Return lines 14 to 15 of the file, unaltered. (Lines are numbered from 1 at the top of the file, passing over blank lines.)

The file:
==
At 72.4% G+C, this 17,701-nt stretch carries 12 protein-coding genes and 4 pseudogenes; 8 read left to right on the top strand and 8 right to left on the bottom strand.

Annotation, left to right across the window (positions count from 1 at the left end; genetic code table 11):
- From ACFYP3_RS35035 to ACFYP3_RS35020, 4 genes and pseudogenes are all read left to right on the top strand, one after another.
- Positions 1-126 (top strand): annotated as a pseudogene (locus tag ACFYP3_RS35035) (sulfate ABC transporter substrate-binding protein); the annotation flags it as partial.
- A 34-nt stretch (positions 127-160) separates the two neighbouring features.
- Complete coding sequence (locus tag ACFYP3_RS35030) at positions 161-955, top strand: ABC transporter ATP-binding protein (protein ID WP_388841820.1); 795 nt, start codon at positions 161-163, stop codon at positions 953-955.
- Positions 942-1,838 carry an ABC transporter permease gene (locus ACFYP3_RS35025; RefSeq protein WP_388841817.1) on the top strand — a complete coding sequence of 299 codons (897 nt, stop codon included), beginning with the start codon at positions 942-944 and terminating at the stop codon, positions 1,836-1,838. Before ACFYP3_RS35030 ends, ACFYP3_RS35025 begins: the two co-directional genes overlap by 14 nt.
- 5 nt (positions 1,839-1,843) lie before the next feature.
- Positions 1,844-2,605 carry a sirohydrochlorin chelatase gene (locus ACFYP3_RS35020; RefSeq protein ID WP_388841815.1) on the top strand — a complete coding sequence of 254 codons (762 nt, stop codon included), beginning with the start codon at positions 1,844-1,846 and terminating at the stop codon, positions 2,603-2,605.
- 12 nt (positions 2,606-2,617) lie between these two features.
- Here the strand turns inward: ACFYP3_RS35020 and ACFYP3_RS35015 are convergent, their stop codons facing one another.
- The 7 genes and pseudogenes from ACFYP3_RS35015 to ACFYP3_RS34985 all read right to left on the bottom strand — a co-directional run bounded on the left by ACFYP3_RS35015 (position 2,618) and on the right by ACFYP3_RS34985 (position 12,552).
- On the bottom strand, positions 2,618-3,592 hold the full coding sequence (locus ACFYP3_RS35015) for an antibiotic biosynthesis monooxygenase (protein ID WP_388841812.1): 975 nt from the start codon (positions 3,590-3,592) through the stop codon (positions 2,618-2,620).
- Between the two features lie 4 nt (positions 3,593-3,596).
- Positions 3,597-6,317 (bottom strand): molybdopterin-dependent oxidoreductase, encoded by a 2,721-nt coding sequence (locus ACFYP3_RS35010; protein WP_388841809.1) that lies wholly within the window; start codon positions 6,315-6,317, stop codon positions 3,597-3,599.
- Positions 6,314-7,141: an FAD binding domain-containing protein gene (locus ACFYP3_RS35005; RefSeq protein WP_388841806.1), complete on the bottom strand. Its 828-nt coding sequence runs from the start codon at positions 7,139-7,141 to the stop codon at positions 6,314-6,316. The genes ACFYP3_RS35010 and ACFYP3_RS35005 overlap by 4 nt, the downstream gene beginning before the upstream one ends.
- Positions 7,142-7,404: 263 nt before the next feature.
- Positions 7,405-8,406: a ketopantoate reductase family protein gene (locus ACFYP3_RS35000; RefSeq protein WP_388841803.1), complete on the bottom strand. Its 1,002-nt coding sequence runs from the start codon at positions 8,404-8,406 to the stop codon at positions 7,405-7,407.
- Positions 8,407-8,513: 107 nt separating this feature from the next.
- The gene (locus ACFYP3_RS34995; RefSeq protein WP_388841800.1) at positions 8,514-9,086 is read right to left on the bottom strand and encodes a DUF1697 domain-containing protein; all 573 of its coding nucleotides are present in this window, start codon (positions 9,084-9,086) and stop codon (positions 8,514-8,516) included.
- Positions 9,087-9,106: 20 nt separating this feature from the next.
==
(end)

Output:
- Between the two features lie 4 nt (positions 3,593-3,596).
- Positions 3,597-6,317 (bottom strand): molybdopterin-dependent oxidoreductase, encoded by a 2,721-nt coding sequence (locus ACFYP3_RS35010; protein WP_388841809.1) that lies wholly within the window; start codon positions 6,315-6,317, stop codon positions 3,597-3,599.